My wife shared a book from 1997 with me this week, and the following passage jumped out at me. It’s from Common Purpose: Strengthening Families and Neighborhoods to Rebuild America by Lisbeth B. Schorr.
Americans who agree on nothing else, writes William Raspberry, agree that we used to live in wonderful neighborhoods and communities. The neighborhoods that we who are middle-aged and older remember nostalgically may have been poor, seedy, segregated, and populated by the rejected and exploited, but they were our communities and we miss them.
Without a sense of community, says John Gardner, “people lose the conviction they can improve the quality of their lives through their own efforts.”
My friend and colleague Marian Wright Edelman, founder and president of the Children’s Defense Fund, reminisces about growing up in Bennettsville, South Carolina, in her wonderful books, The Measure of Our Success: A Letter to My Children and Yours:
“I went everywhere with my parents and was under the watchful eye of members of the congregation and community who were my extended family. They kept me when my parents went out of town, they reported on me and chided me when I strayed from the straight and narrow of community expectations, and they basked in and supported my achievements when I did well. Doing well, they made clear, meant high academic achievement, playing piano in Sunday school, participating in other church activities, being helpful, displaying good manners, and reading.”
Gil Walker’s memories of his childhood in Gary, Indiana, also feature networks of adults engaged with children, promoting community values.
“I can remember, when I was coming up, walking home from school with my report card in my hand. Before I got home, five or six people wanted to see it. If it was a good report card, I got hugs, I got kisses… If it was a bad report card, everyone of those individuals said, ‘Gil Walker, you know you could do better… ‘”
Gil Walker now runs a midnight basketball program for young people who live in Chicago public housing as his way of trying to replace the lost networks he remembers.
So what happened to those communities?
They have been rapidly eroding all over the industrialized world. Some combination of the following have interacted to weaken community bonds everywhere:
Fear of crime, violence, and disorder deters people from gathering informally in public spaces. Public parks and playgrounds seem more threatening than welcoming. Older people especially, traditionally the backbone of neighborhoods, are afraid to venture out of their homes. In many neighborhoods, vigilant mothers keep their children – even teenagers – at home to keep them safe.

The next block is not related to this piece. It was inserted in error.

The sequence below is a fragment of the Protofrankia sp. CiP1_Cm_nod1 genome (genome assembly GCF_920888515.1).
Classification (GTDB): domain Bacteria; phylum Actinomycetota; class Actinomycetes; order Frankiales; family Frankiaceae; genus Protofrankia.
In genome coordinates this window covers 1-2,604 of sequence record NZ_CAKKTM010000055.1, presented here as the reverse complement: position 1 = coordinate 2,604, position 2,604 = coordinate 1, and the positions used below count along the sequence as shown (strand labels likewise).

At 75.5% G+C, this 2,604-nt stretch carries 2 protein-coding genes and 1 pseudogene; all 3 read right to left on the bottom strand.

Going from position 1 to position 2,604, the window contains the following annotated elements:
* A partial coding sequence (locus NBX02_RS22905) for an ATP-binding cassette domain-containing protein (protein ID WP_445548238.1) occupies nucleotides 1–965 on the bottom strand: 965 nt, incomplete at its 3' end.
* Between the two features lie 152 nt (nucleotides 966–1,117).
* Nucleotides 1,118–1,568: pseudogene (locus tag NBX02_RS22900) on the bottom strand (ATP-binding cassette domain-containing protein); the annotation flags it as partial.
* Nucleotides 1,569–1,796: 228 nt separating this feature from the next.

Rapid advances in transportation and communication, together with the requirements of the post-industrial economy and the attraction of the suburbs and mild climates, have required and allowed vast number of people to move far from their neighborhoods and families of origin. Mobility has become easy and frequent – for all but the poor and elderly and those marooned by racial prejudice.
The women who used to organize the PTA, volunteer in hospitals, and operate as front-porch disciplinarians and supervisors of the street scene are elsewhere. Some left with the opening of professional and workplace opportunities from which they had been excluded. Many more entered the labor market out of economic necessity.
With the increase of single-parent families, many parents (usually mothers) must be both nurturer and breadwinner, leaving little time for community relationships.
Technology has made it unnecessary to leave home and mingle with others to see movies and plays and listen to music. We watch sports on television rather than play them with our children, friends, and neighbors, and we listen to intimate matters being discussed by Oprah’s guests rather than our own.
The scale of most institutions that touch our lives makes it harder to make connections. The corner grocery has been replaced by the supermarket, neighborhood stores by regional Wal-Marts, and even six-year-olds have to cope with elementary schools of two thousand children. Political institutions have become so large and so complex that most people have no chance to work together to solve small-scale problems, and feel they have no control over how their taxes are spent or how their children are taught.
For all these reasons and more, Americans feel less anchored, more adrift. Political philosopher Michael Sandel believes that the erosion of community lies at the heart of our contemporary discontent.
Robert F. Kennedy was one of the first American politicians to recognize that the loss of community was hurting us, individually and collectively. Not long before he was killed, he called attention to the destruction of “the thousand invisible strands of common experience and purpose, affection, and respect, which tie men to their fellows.” He believed that the world beyond the neighborhood has become “impersonal and abstract…beyond the reach of individual control or even understanding.” In his 1968 presidential campaign, he called for the restoration of community as “a place where people can see and know each other, where children can play and adults work together and join in the pleasures and responsibilities of the place where they live.”